Parkview Publishing Nuggets

We inspire and empower people who suffer from pain, symptoms, and/or illness to heal and become healthier than ever before. Knowledge can connect you to better health by understanding and accepting the following:

In order to achieve our mission, Parkview Publishing provides books, educational materials, resources and a dynamic website, http://www.parkviewpub.com/.

 


 

Perceptions

This is supplemental information for this topic marked by the little computer icon in the book, Irritable Bowel Syndrome and the MindBodySpirit Connection, by William B. Salt II, M.D. and Neil F Neimark, M.D. (Columbus: Parkview Publishing, 2002). Click here to learn more about the book and/or to purchase it.

 

In his book, The MindBody Prescription, John Sarno, M.D. (New York: Warner Books, 1998) points out that contemporary medical research on the relationship of emotions to pain, particularly chronic pain, focuses exclusively on what can be called perceived emotions. This includes such feelings as anger, anxiety, fear and depression. The person who suffers these feelings is aware of them; they are not repressed in the unconscious. However, the good stress response and the bad stress response activate the emotional brain (limbic system), and the resulting symptoms of the body are not necessarily associated with perceived emotions by the mind/brain. In other words, your gut can ache without the associated emotion of fear and/or anxiety. Furthermore, special psychometric testing may not identify the perceived emotions.

 


 

ROME II Criteria

This is supplemental information for this topic marked by the little computer icon in the book, Irritable Bowel Syndrome and the MindBodySpirit Connection, by William B. Salt II, MD and Neil F Neimark, MD (Columbus: Parkview Publishing, 2002). Click here to learn more about the book and/or to purchase it.

 

ROME II criteria are a symptom-based diagnostic classification system for the functional gastrointestinal syndromes.

 


 

Self-Tests

This is supplemental information for this topic marked by the little computer icon in the book, Irritable Bowel Syndrome and the MindBodySpirit Connection, by William B. Salt II, M.D. and Neil F Neimark, M.D. (Columbus: Parkview Publishing, 2002). Click here to learn more about the book and/or to purchase it.

 

First, it is very important to recognize and accept the fact that the symptoms of functional gastrointestinal syndromes, such as irritable bowel syndrome can be related to the bad stress response and emotional distress.

Next, make certain that a drug, medication, or substance like alcohol, recreational drugs, nicotine, and caffeine is not causing or contributing to the problem. Anxiety, depression, and unpleasant digestive tract and bodily symptoms can be caused or aggravated by these drugs and substances.

Self-Assessment Screening

Here are five self-assessment "screens" that can be used to determine if there could be a problem with harmful stress or a psychological problem. These screenings only indicate that a problem may be present. Your doctor needs to confirm any diagnosis with additional questioning and evaluation. Still, these tests may alert you to the possible presence of a problem and aid you in becoming a responsible partner in your own diagnosis, treatment, and healing.

A screen for alcohol abuse

Click here to take a screening test for alcohol abuse.

A screen for depression

This book has emphasized how common it is for people to consult with doctors because of symptoms related to life stress and psychological problems. Most people with depression do not come to the doctor announcing, "Doctor, I am sad and depressed." Instead, they report real physical symptoms, like abdominal pain, headaches, fatigue, and sleeplessness.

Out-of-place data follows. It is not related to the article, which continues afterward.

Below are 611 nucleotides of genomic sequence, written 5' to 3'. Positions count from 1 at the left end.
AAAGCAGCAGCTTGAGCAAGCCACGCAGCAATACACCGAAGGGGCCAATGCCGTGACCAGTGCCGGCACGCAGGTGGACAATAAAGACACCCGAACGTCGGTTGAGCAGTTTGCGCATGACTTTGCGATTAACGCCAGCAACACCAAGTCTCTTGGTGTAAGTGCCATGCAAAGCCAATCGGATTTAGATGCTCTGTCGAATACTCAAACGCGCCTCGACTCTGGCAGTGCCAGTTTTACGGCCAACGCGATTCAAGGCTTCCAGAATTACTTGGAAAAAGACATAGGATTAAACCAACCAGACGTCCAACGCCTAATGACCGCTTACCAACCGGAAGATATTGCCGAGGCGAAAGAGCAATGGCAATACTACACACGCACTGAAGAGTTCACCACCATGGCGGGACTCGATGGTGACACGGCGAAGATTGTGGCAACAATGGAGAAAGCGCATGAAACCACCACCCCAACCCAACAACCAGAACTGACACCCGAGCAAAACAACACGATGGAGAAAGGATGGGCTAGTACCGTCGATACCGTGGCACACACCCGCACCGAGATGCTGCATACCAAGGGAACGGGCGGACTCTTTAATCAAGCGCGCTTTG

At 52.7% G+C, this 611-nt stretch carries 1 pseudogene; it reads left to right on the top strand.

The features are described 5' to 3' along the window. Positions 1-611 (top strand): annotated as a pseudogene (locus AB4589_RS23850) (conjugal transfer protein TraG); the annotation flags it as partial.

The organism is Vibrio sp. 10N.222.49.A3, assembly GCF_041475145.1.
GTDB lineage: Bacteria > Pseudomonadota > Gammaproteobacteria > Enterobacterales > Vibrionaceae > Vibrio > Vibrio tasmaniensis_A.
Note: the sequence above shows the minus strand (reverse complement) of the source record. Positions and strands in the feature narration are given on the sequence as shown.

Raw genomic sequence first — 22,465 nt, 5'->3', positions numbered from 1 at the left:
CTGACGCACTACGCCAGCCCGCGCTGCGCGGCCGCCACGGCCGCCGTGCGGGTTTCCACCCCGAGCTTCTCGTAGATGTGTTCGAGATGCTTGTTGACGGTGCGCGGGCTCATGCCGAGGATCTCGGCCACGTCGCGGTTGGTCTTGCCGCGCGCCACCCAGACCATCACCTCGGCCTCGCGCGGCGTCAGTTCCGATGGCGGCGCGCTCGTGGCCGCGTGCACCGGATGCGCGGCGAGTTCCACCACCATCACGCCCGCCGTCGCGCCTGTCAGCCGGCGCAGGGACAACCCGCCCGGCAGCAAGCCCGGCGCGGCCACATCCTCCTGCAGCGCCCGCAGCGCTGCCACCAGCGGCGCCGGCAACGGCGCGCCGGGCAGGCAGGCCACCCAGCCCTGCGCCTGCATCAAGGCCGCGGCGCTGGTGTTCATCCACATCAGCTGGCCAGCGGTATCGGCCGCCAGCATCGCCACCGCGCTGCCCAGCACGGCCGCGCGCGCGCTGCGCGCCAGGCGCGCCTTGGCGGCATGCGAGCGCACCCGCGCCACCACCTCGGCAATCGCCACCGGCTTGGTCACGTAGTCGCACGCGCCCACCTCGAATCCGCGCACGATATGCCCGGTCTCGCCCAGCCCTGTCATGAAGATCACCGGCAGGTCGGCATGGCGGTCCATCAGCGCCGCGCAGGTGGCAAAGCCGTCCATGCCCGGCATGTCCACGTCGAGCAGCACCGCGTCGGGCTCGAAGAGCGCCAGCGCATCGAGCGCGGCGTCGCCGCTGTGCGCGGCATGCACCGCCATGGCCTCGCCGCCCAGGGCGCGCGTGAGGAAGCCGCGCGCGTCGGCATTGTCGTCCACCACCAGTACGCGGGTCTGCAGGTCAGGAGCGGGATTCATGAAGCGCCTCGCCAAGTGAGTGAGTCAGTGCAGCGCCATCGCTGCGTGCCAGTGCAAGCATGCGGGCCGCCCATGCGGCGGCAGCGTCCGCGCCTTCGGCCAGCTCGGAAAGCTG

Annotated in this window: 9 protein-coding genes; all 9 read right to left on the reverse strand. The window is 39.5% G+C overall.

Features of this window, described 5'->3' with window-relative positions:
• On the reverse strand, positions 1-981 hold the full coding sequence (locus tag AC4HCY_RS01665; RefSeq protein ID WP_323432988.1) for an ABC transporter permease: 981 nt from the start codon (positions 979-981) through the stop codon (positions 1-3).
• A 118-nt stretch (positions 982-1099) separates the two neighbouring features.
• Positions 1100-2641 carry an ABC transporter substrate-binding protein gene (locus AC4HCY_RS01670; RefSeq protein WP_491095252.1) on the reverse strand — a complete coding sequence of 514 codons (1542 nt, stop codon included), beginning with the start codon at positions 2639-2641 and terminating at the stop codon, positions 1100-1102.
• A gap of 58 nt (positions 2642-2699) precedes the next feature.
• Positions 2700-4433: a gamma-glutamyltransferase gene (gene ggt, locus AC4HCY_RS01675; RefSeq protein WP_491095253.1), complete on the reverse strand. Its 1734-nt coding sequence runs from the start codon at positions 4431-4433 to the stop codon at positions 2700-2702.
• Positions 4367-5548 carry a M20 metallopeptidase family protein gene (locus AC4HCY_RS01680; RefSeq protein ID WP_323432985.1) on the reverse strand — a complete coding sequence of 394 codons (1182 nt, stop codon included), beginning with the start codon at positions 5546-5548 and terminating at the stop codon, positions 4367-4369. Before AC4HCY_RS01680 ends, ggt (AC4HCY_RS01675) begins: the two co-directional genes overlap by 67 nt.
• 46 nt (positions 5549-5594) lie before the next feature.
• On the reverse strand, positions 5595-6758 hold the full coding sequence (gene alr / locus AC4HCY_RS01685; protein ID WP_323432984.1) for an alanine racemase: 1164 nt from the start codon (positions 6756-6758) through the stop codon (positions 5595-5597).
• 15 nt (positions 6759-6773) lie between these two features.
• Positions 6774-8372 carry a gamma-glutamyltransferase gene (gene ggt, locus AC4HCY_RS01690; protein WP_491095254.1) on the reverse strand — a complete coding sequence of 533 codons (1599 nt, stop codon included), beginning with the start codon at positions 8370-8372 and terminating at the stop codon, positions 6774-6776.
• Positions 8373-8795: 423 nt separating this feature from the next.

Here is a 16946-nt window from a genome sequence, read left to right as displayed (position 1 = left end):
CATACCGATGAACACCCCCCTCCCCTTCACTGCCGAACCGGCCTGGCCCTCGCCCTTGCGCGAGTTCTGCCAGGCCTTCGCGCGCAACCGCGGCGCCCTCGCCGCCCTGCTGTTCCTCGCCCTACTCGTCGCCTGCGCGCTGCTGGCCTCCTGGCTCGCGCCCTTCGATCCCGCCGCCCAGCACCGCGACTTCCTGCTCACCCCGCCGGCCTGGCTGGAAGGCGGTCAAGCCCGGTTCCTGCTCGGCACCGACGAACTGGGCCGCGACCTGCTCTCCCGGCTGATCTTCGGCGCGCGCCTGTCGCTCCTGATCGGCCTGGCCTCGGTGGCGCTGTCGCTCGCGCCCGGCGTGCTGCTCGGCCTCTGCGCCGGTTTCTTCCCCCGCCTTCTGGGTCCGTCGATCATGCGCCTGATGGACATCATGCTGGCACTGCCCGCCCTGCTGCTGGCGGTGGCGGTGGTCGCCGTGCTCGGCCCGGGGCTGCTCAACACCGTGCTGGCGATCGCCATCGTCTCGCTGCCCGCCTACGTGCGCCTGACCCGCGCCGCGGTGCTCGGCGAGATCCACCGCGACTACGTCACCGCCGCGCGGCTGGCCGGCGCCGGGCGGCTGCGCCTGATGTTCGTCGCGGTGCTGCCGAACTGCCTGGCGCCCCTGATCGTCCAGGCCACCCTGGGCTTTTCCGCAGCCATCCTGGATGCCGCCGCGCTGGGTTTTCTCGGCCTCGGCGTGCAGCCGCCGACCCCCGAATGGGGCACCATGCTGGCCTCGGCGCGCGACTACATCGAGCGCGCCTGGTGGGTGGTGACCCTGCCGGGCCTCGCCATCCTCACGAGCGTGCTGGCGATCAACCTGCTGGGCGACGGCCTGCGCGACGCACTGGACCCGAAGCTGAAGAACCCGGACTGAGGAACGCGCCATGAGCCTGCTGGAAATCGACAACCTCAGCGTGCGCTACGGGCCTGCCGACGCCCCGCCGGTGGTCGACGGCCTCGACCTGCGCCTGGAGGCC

Here is a brief screen that may allow you to recognize depression in yourself. If you answer yes to five or more of these questions (including questions #1 and #2) and the symptoms have been present nearly every day for two weeks or more, then you may be depressed.

1. Do you feel a deep sense of sadness, hopelessness, or feeling "down" most of the day?

2. Have you noticed a loss of interest or pleasure in doing most things and in most activities?

3. Have you had a significant change in appetite or weight (up or down) when not dieting?

4. Have you had a significant change in sleeping patterns (trouble falling or remaining asleep, or too much sleeping)?

5. Do you feel especially restless and fidgety, or do you feel especially tired and sluggish?

6. Do you feel unusually fatigued with low energy?

7. Do you feel badly about yourself, that you are a failure, have let other people down, are worthless, or feel guilty about things?

8. Have you had trouble thinking and concentrating, or difficulty making decisions?

  1. Do you have recurrent thoughts of hurting yourself, death, or committing suicide?

(Adapted with permission from the Diagnostic and Statistical Manual of Mental Disorders, Fourth Edition. Copyright 1994 American Psychiatric Association.)

A screen for anxiety and panic

It is estimated that over ten million Americans have persistent anxiety that can cause or contribute to significant mental and physical symptoms.

Generalized anxiety disorder

Here is a brief screen for a generalized anxiety disorder, which may allow you to check for anxiety in yourself.

Have you been troubled on most days for more than six months with excessive and unrealistic worry that you feel you cannot control? If you have, do you also suffer from three or more of the following symptoms?

1. Irritability

2. Muscle tension

3. Restlessness, feeling keyed up or on edge

4. Fatigue

5. Difficulty with concentration or with your mind going blank

6. Sleep problems (difficulty falling or remaining asleep, or restless sleep which does not restore energy)

(Adapted with permission from the Diagnostic and Statistical Manual of Mental Disorders, Fourth Edition. Copyright 1994 American Psychiatric Association.)

Panic attack and panic disorder

A panic attack is a type of anxiety characterized by an unprovoked episode or explosion of bodily sensations, symptoms, and fear, which usually lasts just a few minutes to several hours. The American Psychiatric Association defines a panic attack as an unprovoked surge of fear accompanied by at least four of the following physical and emotional symptoms (although a limited symptom panic attack can occur with fewer than four symptoms):

• Shortness of breath or smothering sensations

• Dizziness or faintness

• Accelerated heart rate

• Trembling or shaking

• Sweating

• Choking

• Nausea or abdominal distress

• Feelings of detachment or unreality